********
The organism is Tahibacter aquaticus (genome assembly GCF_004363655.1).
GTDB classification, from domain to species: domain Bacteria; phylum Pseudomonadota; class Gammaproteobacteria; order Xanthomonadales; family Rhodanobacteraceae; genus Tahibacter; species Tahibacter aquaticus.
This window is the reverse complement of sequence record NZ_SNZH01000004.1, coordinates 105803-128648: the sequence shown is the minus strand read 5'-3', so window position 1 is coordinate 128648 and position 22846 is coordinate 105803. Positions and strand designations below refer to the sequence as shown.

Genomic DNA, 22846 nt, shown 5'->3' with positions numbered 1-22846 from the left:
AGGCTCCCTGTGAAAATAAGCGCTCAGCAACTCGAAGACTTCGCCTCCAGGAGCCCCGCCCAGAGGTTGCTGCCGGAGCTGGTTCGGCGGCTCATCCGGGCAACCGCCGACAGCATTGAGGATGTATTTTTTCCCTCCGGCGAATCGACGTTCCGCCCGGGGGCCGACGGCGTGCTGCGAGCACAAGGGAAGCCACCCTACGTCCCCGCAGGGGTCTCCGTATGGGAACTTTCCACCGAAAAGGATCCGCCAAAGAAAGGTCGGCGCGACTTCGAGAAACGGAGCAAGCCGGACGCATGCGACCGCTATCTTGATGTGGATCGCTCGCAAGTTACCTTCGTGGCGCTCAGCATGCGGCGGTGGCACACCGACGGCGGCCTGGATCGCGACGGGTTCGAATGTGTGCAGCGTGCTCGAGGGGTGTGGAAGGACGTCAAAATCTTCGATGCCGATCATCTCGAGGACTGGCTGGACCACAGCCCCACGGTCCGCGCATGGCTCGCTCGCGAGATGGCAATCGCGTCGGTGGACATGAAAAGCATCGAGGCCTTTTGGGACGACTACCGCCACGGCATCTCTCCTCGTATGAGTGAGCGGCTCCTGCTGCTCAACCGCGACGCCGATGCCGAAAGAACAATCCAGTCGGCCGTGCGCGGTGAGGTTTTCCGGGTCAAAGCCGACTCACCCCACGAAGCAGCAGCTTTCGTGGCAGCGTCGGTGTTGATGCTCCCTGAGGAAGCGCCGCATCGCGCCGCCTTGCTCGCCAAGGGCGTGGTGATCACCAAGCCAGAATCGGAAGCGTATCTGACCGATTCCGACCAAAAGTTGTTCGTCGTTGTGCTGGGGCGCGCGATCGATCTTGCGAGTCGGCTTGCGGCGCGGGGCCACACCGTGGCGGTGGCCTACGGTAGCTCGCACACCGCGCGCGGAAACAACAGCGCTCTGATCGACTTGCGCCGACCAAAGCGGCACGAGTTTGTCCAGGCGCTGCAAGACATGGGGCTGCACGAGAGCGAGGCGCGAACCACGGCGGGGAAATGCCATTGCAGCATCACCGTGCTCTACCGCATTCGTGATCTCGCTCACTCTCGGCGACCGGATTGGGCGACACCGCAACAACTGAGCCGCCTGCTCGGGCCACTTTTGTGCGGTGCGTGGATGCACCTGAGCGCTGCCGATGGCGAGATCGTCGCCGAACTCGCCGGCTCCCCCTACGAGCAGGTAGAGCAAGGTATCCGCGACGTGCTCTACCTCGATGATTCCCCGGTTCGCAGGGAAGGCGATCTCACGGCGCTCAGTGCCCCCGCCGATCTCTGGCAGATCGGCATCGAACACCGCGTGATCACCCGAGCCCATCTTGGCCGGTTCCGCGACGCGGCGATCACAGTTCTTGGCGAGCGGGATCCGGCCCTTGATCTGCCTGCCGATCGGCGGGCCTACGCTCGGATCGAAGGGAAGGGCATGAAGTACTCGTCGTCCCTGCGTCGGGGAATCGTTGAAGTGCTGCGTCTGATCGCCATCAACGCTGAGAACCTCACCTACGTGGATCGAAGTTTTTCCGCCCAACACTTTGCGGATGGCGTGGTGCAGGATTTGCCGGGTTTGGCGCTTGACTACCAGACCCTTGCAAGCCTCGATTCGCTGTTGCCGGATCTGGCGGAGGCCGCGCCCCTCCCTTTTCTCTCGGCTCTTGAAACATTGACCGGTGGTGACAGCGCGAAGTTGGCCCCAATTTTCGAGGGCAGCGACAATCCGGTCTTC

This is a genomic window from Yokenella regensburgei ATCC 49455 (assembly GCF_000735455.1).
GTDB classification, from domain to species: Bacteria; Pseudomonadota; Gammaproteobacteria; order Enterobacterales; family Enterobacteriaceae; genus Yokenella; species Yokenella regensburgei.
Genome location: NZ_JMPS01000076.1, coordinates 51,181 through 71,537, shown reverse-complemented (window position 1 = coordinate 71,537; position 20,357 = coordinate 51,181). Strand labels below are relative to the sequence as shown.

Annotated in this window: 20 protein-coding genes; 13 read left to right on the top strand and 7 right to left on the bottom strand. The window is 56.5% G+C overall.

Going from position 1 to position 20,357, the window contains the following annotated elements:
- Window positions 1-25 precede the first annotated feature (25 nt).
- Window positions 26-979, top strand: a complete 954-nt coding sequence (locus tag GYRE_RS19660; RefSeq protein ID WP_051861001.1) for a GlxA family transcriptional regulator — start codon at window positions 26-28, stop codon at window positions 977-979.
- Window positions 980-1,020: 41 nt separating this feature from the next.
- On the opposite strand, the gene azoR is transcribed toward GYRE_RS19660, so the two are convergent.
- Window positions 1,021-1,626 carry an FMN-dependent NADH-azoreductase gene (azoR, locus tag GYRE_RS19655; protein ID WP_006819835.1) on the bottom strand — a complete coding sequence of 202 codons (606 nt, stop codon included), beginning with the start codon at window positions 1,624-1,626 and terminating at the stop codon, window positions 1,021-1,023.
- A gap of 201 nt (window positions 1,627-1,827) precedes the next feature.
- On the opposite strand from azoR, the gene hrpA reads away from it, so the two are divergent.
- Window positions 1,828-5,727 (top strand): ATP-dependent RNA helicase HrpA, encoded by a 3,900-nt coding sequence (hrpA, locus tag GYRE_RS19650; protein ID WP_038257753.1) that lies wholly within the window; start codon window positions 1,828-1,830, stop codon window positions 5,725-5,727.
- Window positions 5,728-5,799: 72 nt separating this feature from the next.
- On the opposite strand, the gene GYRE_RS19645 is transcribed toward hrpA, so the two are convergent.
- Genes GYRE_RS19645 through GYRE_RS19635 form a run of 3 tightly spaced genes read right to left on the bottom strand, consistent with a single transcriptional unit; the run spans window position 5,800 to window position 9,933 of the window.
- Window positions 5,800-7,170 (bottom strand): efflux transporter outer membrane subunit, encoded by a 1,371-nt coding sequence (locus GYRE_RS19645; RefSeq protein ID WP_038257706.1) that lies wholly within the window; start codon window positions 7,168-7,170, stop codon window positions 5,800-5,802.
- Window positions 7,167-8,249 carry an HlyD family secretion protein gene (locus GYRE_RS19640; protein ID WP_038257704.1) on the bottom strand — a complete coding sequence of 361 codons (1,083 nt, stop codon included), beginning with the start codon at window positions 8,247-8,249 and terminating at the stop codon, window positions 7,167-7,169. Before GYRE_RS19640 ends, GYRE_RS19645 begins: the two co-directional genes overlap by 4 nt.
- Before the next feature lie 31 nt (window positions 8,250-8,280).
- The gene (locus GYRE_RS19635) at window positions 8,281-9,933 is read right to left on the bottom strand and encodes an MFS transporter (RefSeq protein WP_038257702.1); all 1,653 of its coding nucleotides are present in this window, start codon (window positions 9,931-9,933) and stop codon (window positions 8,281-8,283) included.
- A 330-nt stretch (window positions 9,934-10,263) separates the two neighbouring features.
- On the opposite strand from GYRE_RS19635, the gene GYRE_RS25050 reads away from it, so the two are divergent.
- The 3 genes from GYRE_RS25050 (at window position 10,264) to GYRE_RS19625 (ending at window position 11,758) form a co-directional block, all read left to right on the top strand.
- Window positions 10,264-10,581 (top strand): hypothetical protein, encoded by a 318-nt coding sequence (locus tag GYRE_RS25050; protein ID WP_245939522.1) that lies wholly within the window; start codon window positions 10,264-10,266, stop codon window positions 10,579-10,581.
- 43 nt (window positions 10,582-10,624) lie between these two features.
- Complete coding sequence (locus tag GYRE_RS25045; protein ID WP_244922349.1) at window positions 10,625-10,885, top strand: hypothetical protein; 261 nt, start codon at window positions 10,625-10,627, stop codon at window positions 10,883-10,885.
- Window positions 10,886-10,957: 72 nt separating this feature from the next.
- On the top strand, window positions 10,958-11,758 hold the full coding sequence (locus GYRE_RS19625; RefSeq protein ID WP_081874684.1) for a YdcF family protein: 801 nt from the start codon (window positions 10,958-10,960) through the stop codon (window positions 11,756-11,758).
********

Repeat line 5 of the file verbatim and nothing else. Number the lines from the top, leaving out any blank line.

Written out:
AGGCTCCCTGTGAAAATAAGCGCTCAGCAACTCGAAGACTTCGCCTCCAGGAGCCCCGCCCAGAGGTTGCTGCCGGAGCTGGTTCGGCGGCTCATCCGGGCAACCGCCGACAGCATTGAGGATGTATTTTTTCCCTCCGGCGAATCGACGTTCCGCCCGGGGGCCGACGGCGTGCTGCGAGCACAAGGGAAGCCACCCTACGTCCCCGCAGGGGTCTCCGTATGGGAACTTTCCACCGAAAAGGATCCGCCAAAGAAAGGTCGGCGCGACTTCGAGAAACGGAGCAAGCCGGACGCATGCGACCGCTATCTTGATGTGGATCGCTCGCAAGTTACCTTCGTGGCGCTCAGCATGCGGCGGTGGCACACCGACGGCGGCCTGGATCGCGACGGGTTCGAATGTGTGCAGCGTGCTCGAGGGGTGTGGAAGGACGTCAAAATCTTCGATGCCGATCATCTCGAGGACTGGCTGGACCACAGCCCCACGGTCCGCGCATGGCTCGCTCGCGAGATGGCAATCGCGTCGGTGGACATGAAAAGCATCGAGGCCTTTTGGGACGACTACCGCCACGGCATCTCTCCTCGTATGAGTGAGCGGCTCCTGCTGCTCAACCGCGACGCCGATGCCGAAAGAACAATCCAGTCGGCCGTGCGCGGTGAGGTTTTCCGGGTCAAAGCCGACTCACCCCACGAAGCAGCAGCTTTCGTGGCAGCGTCGGTGTTGATGCTCCCTGAGGAAGCGCCGCATCGCGCCGCCTTGCTCGCCAAGGGCGTGGTGATCACCAAGCCAGAATCGGAAGCGTATCTGACCGATTCCGACCAAAAGTTGTTCGTCGTTGTGCTGGGGCGCGCGATCGATCTTGCGAGTCGGCTTGCGGCGCGGGGCCACACCGTGGCGGTGGCCTACGGTAGCTCGCACACCGCGCGCGGAAACAACAGCGCTCTGATCGACTTGCGCCGACCAAAGCGGCACGAGTTTGTCCAGGCGCTGCAAGACATGGGGCTGCACGAGAGCGAGGCGCGAACCACGGCGGGGAAATGCCATTGCAGCATCACCGTGCTCTACCGCATTCGTGATCTCGCTCACTCTCGGCGACCGGATTGGGCGACACCGCAACAACTGAGCCGCCTGCTCGGGCCACTTTTGTGCGGTGCGTGGATGCACCTGAGCGCTGCCGATGGCGAGATCGTCGCCGAACTCGCCGGCTCCCCCTACGAGCAGGTAGAGCAAGGTATCCGCGACGTGCTCTACCTCGATGATTCCCCGGTTCGCAGGGAAGGCGATCTCACGGCGCTCAGTGCCCCCGCCGATCTCTGGCAGATCGGCATCGAACACCGCGTGATCACCCGAGCCCATCTTGGCCGGTTCCGCGACGCGGCGATCACAGTTCTTGGCGAGCGGGATCCGGCCCTTGATCTGCCTGCCGATCGGCGGGCCTACGCTCGGATCGAAGGGAAGGGCATGAAGTACTCGTCGTCCCTGCGTCGGGGAATCGTTGAAGTGCTGCGTCTGATCGCCATCAACGCTGAGAACCTCACCTACGTGGATCGAAGTTTTTCCGCCCAACACTTTGCGGATGGCGTGGTGCAGGATTTGCCGGGTTTGGCGCTTGACTACCAGACCCTTGCAAGCCTCGATTCGCTGTTGCCGGATCTGGCGGAGGCCGCGCCCCTCCCTTTTCTCTCGGCTCTTGAAACATTGACCGGTGGTGACAGCGCGAAGTTGGCCCCAATTTTCGAGGGCAGCGACAATCCGGTCTTC